Powerball Winners Make a Difference
Powerball Winners Feel Led to Make a Difference
By Jim Rogalski
Paul and Sue Rosenau have a special photograph of their granddaughter Makayla. She is two months old, dressed in a yellow outfit with a yellow ribbon tied about her silky brown hair. A wide smile graces her face, which is further accented by sparkling blue eyes.
It is the only photo they have of their granddaughter smiling.
Within a month of that photo being taken, Makayla was diagnosed with Krabbe disease, a rare neurodegenerative disorder affecting the central and peripheral nervous system. Early symptoms include irritability, stiffness, difficulty in feeding, loss of motor functions, and seizures. Most babies with Krabbe disease die within two years.
Makayla was no exception.
"You feel so helpless that there is nothing you can do to make things better," Sue says. "My heart died the day she was diagnosed, and again when she died."
"We all tried to make Makayla's life comfortable and establish as many good memories as possible," Paul says.
Where they once felt helpless as they watched Makayla's physical abilities slowly deteriorate, the working-class couple now feel empowered that they can do something significant to combat this devastating disease that affects an estimated one in 100,000 newborns.
Last May, the Rosenaus, of Waseca, Minn., won the $180 million Powerball Lottery five years to the day of Makayla's death. The Rosenaus believe it was no coincidence.
"Things like this just don't happen," Sue says. "God has a plan, and his plan is to have us do something good with this."
The Rosenaus have donated an initial $250,000 to Duke Medicine to establish the Legacy of Angels Fund in Makayla's honor. It supports the ground-breaking research of Duke's Joanne Kurtzberg, MD, a world leader in the use of umbilical cord transplantation from unrelated donors to combat disease, including Krabbe disease.
"Dr. Kurtzberg is really pushing to do something about this disease," Paul says. "We feel she is a champion for children. Duke is the place doing the largest amount of research and we are excited that we can help."
Kurtzberg is the director of the Duke Pediatric Blood and Marrow Transplant Program and professor of pediatrics and pathology. In 1993, Kurtzberg was the first-ever to perform an unrelated cord blood transplant on a leukemia patient. Duke now has the largest cord blood transplant program in the country.
She discovered that umbilical cord blood transplantation can be an effective treatment for Krabbe disease when caught presymptomatically
Unfortunately, by the time Makayla was brought to Kurtzberg, the disease had progressed beyond where treatment would help. But Kurtzberg says the Rosenau's gift offers inspiration to families who will experience Krabbe disease in the future.
"Duke is the place doing the largest amount of research
and we are excited that we can help."
- Paul Rosenau
"The Rosenau's generosity enables us to explore Krabbe research in new directions and hopefully come up with alternatives in detecting the disease early and improving the child's quality of life as soon as possible," Kurtzberg says.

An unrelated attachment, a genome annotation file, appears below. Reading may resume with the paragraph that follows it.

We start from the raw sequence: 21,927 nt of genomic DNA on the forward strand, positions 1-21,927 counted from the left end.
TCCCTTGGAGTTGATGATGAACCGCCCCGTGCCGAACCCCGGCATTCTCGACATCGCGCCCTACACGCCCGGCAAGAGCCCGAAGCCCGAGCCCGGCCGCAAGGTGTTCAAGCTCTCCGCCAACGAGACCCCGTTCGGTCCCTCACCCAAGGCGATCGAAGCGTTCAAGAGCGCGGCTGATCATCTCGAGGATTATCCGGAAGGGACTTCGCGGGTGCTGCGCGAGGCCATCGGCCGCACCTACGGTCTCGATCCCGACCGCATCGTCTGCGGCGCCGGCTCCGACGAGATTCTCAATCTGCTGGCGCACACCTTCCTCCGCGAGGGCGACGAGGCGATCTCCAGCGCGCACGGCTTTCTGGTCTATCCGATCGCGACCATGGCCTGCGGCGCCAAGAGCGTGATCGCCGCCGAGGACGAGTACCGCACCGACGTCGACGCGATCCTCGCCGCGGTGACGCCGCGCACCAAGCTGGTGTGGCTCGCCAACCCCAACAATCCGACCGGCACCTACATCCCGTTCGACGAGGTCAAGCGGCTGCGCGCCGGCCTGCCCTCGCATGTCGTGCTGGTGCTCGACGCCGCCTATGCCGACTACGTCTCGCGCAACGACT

The Rosenaus also are establishing their own non-profit, The Legacy of Angels Foundation. Its mission is to find both a better treatment and a cure for Krabbe disease; to promote and expand the Newborn Screening Program throughout the nation to mandate testing of newborns for the disease; and to further research in finding a cure for cystic fibrosis.
"We got blind-sided by this disease," Paul says. "We knew nothing about it at first but got involved with other families going through it. We were all trying to find answers. We came to Duke because it's the best in the world for this disease."
The Rosenaus still work their middle-class jobs-he as a construction foreman, she as a part-time principal administrative specialist at the University of Minnesota College of Agriculture, Food and Environmental Science. They spend the bulk of the rest of their time working to get their foundation up and running and traveling to learn more about how they can help to move research forward to accomplish their mission. They are working with the Minnesota March of Dimes and Minnesota Department of Health to include screening for Krabbe disease. New York currently is the only state that requires testing for Krabbe disease.
"While many diseases could or should be added to newborn screening, Krabbe is important because treatment is significantly more beneficial if given in the first month of life," Kurtzberg says. "Every day without treatment affects the abilities and capabilities in the life of the child."
The Rosenaus were back at Duke recently visiting a family they have befriended whose daughter has Krabbe disease and was treated by Kurtzberg as an infant. The girl is now 9 years old.
"I spent an hour running and playing hide-and-seek with her," Paul says. "I would estimate her motor skills are probably 85 percent and her mental ability is 100 percent. I was just blown away."
Sue adds that "it's our hope and dream to help save other families and children from going through this. If we help to save one child it is worth it."
For information about contributing to Kurtzberg's research through the Legacy of Angels Fund at Duke Medicine, contact Tom Kosempa at 919-667-2602.